11 Things in Your Home You Never Clean but Definitely Should

by | Updated: August 16th, 2021 | Read time: 4 minutes

I love keeping things clean. Some people call me obsessed. I call myself anal. I live a minimalist life, so it’s easy to maintain this extreme.

As you might assume, I’ve found all kinds of home items to wash down and suck spotless. Here are 11 household things you should clean regularly but probably haven’t thought of.

Person Cleaning Door Knob at Home with Cloth | Vitacost.com/Blog

1. Kitchen sponges

Yes, you’ve probably thought of this one, but it’s worth including due to the constant debate over whether or not microwaving sponges sanitizes them. Studies go in and out of favor when it comes to the practice.

Skip nuking altogether and instead soak your sponges in a mixture of bleach and water, which makes them look better too. Clorox, the brand synonymous with bleach, explains how. I do this every week or so.

2. Refrigerator coils

If your home doesn’t have pet hair and isn’t too dusty, you can likely get away with cleaning your fridge’s condenser coils once a year. But if you’re lazy about keeping dust minimal, you might need to do it every few months. Home-repair master Bob Vila has intel on how to clean coils safely.

3. Microwave/stove fan filter

This is the aluminum filter that’s underneath microwaves and traps grease from stovetop cooking done below it. Check yours; it might not be visibly dirty, but if you use the fan regularly, it surely is. The smell test is a good indicator. Soak the filter in warm soapy water, and use an old toothbrush to scrub it.

4. Space beneath stove/oven and refrigerator

It’s a pain to move these appliances if they’re wedged between walls or counters, but rest assured if you don’t, the crumbs, blueberries and spills that have migrated underneath will eventually smell or attract pests. While you’re at it, use a soapy cloth to wipe down the sides of the stove/oven and fridge if you couldn’t otherwise access them. If you cook frequently, I’ll bet greasy drips have dried along your oven’s sides.

5. Glass cooktop

This one seems so obvious to me, but I do not lie when I say I recently visited a friend whose glass stovetop had enough food baked on its burners that I thought I was damaging its soul by cooking on it more. She said she cleans it with vinegar. That’s fine for easy spills, but for anything that has adhered to the surface via heat you need glass cooktop polish. Use it every time you have such a spill. I’ve had several glass stovetops, and they looked new years after purchase thanks to this practice.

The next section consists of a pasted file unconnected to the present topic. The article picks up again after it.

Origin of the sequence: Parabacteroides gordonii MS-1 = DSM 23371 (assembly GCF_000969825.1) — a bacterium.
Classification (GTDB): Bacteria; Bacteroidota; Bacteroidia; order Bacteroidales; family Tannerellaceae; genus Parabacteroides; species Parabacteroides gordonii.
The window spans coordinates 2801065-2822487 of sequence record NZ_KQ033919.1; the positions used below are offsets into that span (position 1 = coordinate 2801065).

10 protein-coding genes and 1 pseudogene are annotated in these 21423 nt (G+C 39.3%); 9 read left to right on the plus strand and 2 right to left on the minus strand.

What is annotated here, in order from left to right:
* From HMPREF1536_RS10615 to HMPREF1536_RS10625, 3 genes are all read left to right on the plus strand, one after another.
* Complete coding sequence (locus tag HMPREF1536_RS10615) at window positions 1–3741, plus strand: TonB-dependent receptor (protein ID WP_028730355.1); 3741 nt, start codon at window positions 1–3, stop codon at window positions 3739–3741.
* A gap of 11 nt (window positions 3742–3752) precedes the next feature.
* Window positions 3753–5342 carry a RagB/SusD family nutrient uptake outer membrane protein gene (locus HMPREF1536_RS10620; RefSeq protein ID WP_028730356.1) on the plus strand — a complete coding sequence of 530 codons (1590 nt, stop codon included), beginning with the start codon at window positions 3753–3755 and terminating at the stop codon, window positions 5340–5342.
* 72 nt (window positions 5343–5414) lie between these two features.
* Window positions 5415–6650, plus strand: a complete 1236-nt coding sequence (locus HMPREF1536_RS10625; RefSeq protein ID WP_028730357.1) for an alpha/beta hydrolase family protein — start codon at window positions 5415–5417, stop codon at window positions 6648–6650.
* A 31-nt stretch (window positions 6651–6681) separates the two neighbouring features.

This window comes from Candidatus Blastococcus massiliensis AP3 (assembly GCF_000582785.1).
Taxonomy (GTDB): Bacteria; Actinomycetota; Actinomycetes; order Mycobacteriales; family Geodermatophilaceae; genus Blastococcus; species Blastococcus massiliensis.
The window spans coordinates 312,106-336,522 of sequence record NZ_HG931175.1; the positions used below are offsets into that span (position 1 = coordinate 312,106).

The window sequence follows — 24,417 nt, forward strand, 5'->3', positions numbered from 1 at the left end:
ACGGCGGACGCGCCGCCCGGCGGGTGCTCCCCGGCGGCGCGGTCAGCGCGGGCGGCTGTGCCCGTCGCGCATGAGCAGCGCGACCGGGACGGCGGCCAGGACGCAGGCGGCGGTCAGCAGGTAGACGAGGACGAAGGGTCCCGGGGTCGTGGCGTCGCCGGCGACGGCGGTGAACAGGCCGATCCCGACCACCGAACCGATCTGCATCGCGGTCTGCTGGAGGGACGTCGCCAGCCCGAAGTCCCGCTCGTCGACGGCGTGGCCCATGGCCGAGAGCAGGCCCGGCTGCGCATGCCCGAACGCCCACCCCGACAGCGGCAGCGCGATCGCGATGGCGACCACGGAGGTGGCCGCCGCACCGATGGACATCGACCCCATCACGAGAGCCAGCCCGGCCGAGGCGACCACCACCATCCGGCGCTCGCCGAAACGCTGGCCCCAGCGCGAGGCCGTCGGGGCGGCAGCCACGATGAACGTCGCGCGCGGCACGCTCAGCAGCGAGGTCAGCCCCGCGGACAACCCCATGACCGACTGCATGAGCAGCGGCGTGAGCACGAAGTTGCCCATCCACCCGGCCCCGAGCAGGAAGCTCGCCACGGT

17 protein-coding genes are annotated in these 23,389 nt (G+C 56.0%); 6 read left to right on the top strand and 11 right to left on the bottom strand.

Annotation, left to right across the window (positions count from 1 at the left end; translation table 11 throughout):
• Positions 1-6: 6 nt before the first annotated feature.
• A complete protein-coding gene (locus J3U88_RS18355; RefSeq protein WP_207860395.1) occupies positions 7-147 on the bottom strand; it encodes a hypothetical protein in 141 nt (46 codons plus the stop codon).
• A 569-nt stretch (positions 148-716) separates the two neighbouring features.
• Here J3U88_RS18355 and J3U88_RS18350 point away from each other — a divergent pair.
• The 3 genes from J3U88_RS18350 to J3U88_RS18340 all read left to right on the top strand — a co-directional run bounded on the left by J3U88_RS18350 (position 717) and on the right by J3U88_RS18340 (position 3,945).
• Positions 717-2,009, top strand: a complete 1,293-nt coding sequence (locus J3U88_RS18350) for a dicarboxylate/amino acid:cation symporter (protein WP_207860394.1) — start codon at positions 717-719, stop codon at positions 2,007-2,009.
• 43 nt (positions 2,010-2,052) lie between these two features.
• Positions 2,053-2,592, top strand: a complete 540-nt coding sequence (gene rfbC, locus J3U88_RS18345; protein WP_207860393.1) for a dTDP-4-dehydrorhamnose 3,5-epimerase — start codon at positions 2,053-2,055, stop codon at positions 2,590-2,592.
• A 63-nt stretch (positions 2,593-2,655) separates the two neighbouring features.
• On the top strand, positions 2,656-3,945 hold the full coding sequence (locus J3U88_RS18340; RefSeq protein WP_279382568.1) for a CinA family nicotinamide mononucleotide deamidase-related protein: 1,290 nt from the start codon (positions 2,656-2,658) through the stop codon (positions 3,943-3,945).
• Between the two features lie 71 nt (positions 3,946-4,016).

6. Oven

The oven is another item that seems obvious, but see above, lest you doubt me. My friend’s oven is a terrifying hull of burnt food. At this point, her oven’s self-cleaning function — which uses lots of electricity, smells awful, and is way too hot to use in summer — might be its only salvation.

Wipe the inside of your oven down when it gets dirty, so you can save yourself hassle later. Use baking soda and water for cooked-on bits, if soap and water aren’t powerful enough.

7. Blinds

Props if you dust your home regularly. But if you aren’t wiping down your blinds too, they’re dispersing dust every time you lift and lower them. If you’re mocking the concept of spending time on this task (Who has time for that?) I’m with you. I’m also one of those “who’s,” though I’m efficient at this chore: I do it during lengthy phone calls. Try it. Use a microfiber cloth, and feel the satisfaction of dust rolling up on it.

8. HVAC intake vent

Your paper HVAC filter is great, if you change it regularly. But your system is less efficient if dust covers its slatted metal housing. See “blinds,” above, for when and how to clean that vent (plus be sure to turn off your system while cleaning it). Another method: Remove the vent then rinse or vacuum it (be sure it’s completely dry before putting it back on).

9. Door edges

It’s beyond me how people — including those from professional cleaning services — don’t see (then clean!) the dark trails people’s hands leave along door edges. Look any and everywhere in public spaces to witness these dirty marks. Save your own home from them. While you’re at it, use that soapy cloth (or rubbing alcohol) to clean doorknobs, light switches, handles and the like.

10. Pillows

You’ve probably drooled while sleeping at some point. Your pillow paid for it. Clean the thing. While you’re at it, clean your throw pillows too — unless they’re only for show, in which case you can bat them a few times (outside) to remove dust.

Seventh Generation has tips, and recommends you clean the puffy stuff every six months. My pillows have three layers of protection, and I wash them every six months to a year (using Seventh Generation unscented detergent, it turns out).

11. Toothbrush (and its parts)

Yah, look at that thing up close. Gross. Every few weeks, stick its bristles in hydrogen peroxide for the day. If you use an electric toothbrush be sure to clean its base and attachment end, as well.

Journalist Mitra Malek writes about wellness. She has long loved keeping things clean.